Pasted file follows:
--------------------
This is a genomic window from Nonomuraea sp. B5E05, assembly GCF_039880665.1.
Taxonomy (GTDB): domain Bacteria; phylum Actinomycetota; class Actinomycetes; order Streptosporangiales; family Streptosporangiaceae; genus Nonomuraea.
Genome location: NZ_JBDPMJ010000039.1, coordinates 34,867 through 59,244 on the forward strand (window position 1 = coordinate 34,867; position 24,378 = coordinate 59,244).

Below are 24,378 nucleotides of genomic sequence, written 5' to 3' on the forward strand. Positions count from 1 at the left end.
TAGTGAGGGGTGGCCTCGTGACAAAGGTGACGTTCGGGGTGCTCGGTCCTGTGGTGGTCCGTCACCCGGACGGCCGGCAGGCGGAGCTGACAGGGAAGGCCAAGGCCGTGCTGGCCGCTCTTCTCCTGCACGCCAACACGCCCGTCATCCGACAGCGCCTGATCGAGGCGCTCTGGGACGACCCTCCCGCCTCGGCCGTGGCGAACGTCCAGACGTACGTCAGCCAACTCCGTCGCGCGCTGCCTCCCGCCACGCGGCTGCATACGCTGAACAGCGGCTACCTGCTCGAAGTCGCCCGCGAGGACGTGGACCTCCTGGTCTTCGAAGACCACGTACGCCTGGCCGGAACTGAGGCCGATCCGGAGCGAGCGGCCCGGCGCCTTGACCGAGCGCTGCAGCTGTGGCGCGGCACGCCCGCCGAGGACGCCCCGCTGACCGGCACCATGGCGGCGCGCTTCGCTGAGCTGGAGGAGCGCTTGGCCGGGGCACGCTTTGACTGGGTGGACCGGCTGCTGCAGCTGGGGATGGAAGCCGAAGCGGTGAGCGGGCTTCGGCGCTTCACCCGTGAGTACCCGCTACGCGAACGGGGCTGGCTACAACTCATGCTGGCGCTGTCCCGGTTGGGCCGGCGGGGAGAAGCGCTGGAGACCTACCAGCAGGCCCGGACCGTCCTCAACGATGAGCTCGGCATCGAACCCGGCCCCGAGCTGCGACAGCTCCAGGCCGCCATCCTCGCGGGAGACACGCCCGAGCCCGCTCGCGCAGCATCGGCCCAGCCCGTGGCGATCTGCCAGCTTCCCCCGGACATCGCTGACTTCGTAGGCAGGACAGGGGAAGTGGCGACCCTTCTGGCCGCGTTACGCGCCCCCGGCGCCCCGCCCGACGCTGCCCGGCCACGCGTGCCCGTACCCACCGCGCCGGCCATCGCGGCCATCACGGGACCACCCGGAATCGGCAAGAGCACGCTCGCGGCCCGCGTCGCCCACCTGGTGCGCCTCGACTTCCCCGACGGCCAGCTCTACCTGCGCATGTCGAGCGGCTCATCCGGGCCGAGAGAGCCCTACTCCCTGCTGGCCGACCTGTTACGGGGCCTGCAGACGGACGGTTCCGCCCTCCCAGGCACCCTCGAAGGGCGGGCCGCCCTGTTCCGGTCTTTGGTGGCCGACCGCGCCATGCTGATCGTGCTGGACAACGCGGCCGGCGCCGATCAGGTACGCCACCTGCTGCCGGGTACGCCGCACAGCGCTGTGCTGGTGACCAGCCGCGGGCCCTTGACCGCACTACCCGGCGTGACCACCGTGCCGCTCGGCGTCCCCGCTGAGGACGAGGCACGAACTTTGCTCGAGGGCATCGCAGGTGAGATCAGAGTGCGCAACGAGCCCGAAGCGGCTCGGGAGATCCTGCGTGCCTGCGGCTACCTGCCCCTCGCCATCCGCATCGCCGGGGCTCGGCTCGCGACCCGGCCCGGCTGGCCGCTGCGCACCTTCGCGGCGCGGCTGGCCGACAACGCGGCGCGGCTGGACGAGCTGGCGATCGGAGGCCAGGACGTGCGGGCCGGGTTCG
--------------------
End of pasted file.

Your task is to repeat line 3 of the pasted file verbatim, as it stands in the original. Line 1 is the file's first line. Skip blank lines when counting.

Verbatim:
Genome location: NZ_JBDPMJ010000039.1, coordinates 34,867 through 59,244 on the forward strand (window position 1 = coordinate 34,867; position 24,378 = coordinate 59,244).